CENTENNIAL CLASS OF 1976/CLASSE DU CENTENAIRE 1976
À l’approche de l’entrée de notre promotion dans la Vieille Brigade, plusieurs souvenirs remontent à la surface. Je vais tenter d’en écrire quelques uns; certains en français, certains en anglais.
As the date of entry of our Class into the Old Brigade approaches, many memories resurface; I will try to write some of them – in French or in English.
RECRUIT TERM AUGUST-SEPTEMBER 1972
The first day of arrival at the College was very interesting; the bus left us on the parade square with our suitcases (in my case my mom had packed a large blue metal trunk with everything I was EVER going to need – how embarrassing!), along the side of the square where the flag mast is located. The Senior Cadets were dressed in scarlets and carried a clipboard, pants bloused perfectly and gaiters and boots shone to a high standard. The Flight Leaders (mine was a very cool dude with a big moustache called Hugh McEwen) called out your name and proceeded to get their flight together, and marched them to their dormitory. All of us had different lengths of hair – remember this was 1972 when long hair was the fashion. Karl Scharnitzky is the one I remember with the longest hair. I had gotten a brushcut just before arriving so some buds called me Herman Munster.
One thing I found most disturbing was to march in the corridors of the dorms with arms swinging shoulder-high. It just was not normal! Also, the constant rushing: you had to do everything quickly: two minutes to shower, then all of us coming back to form up in our bathrobes as the Seniors did a soap inspection (?). The first morning after sleeping through the night – barely – (DB Murray, my roommate and I were too excited to sleep) was a shock: at 6 o’clock, music blaring, aluminum gashcans thrown down the hallway, yelling and screaming to get your housecoats on and stand outside your door at attention. Then two minutes to get your PT gear on and out for a run. It was the beginning of many full, very full and exhausting days – until lights out at 10PM…nobody had any problem sleeping through the night from then on!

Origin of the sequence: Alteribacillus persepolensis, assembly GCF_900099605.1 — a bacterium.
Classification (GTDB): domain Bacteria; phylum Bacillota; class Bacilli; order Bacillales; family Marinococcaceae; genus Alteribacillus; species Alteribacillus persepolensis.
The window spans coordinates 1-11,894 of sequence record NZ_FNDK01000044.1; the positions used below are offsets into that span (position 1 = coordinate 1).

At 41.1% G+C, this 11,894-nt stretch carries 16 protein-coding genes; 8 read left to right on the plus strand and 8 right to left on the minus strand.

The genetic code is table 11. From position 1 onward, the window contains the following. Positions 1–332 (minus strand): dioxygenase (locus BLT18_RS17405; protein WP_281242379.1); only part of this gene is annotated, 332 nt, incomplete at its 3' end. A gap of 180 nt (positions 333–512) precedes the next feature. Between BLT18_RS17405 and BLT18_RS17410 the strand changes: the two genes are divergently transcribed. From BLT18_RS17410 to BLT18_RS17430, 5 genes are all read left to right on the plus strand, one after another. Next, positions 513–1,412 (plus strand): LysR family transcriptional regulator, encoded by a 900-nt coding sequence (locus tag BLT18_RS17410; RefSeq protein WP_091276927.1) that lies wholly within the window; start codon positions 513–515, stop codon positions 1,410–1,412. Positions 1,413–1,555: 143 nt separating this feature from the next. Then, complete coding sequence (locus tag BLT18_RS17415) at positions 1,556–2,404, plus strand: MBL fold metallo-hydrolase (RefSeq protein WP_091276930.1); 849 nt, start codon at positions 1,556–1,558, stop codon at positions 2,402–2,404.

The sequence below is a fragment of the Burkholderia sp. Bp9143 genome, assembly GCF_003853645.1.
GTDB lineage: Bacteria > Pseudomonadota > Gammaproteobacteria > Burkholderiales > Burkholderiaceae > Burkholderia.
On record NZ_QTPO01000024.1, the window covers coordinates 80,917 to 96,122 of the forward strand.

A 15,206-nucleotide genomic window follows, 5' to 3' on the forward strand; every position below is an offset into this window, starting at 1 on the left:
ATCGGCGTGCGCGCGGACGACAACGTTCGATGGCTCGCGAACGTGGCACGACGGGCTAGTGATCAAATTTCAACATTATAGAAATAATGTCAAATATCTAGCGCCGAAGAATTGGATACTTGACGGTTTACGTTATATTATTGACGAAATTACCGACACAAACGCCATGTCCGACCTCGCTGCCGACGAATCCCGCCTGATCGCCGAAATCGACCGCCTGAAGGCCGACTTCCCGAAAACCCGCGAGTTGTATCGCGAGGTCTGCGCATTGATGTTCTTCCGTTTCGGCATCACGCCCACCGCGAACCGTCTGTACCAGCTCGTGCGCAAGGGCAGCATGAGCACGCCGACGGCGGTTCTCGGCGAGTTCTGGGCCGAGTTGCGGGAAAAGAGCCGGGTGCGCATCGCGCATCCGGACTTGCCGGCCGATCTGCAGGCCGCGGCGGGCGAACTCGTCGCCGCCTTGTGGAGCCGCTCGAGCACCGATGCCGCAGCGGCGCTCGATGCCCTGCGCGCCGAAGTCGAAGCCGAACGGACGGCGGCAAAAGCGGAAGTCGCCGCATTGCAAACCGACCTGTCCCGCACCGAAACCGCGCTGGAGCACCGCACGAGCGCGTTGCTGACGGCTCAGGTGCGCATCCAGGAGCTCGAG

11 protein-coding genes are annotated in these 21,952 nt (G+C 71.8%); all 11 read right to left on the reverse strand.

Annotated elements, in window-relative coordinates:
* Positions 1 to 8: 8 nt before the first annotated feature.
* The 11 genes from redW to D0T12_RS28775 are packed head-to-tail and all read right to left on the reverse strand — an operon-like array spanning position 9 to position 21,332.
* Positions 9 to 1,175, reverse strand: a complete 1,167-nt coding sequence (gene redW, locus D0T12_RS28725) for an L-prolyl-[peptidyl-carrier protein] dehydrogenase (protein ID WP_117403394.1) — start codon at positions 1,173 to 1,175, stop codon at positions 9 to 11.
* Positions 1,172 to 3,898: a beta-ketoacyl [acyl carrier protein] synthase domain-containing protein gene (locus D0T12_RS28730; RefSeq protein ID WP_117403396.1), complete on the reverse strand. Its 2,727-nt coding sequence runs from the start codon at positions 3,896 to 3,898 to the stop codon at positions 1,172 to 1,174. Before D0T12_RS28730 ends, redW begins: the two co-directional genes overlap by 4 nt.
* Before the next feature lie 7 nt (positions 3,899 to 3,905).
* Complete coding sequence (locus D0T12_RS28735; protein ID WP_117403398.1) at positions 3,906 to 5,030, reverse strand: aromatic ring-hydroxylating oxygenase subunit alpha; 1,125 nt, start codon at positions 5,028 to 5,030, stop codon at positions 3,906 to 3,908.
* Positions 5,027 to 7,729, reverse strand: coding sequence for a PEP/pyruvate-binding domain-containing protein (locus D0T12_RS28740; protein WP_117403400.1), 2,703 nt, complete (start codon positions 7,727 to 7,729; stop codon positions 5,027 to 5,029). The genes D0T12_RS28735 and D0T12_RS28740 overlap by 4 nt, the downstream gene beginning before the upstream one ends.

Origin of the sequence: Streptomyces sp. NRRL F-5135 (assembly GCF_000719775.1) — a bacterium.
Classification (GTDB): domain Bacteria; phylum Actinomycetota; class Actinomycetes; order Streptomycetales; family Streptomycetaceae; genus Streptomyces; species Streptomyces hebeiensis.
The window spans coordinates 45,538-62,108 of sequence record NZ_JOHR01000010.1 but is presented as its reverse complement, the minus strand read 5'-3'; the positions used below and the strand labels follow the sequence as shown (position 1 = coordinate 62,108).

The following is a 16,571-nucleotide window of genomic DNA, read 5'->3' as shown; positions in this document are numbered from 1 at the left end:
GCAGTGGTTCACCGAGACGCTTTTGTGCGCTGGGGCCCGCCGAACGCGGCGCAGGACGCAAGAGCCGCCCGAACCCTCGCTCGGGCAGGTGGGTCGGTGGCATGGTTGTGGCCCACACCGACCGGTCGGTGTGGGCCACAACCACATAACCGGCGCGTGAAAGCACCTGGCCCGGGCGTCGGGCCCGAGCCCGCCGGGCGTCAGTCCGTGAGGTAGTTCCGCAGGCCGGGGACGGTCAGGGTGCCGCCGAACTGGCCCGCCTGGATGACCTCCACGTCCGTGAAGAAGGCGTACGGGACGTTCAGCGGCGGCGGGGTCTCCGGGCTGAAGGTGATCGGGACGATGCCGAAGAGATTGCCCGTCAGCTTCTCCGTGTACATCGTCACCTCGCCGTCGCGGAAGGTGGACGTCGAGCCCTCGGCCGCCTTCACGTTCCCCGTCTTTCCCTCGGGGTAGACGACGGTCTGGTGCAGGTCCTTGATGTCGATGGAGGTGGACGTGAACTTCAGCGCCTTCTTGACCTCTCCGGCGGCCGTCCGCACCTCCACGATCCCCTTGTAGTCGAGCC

Now, whenever you wished to speak to a Senior, you had to go through the usual rigamarole and report to him, standing perfectly at attention, and bark out: “10966 Maisonneuve J.O.M. 3 Squadron, G Flight, reporting, Mr McEwen” to which the Senior, usually in a bored voice, would reply: “Yes, Mr Maisonneuve?” and you made your request. Even at a meal, where a Senior sat with you, you had to report so you could ask the Senior “Could you pass the salt, please?” I very quickly learned to drink my coffee without cream or sugar so I didn’t have to ask someone to pass them…
This was the time when you started to look at some models of Cadets you might want to emulate. Some were just incredible leaders who exuded confidence. Some were hard, but fair. Many were understanding of the complete cultural change you were experiencing. A few of course, would never be your favourites, and some were outright frightening!
To be continued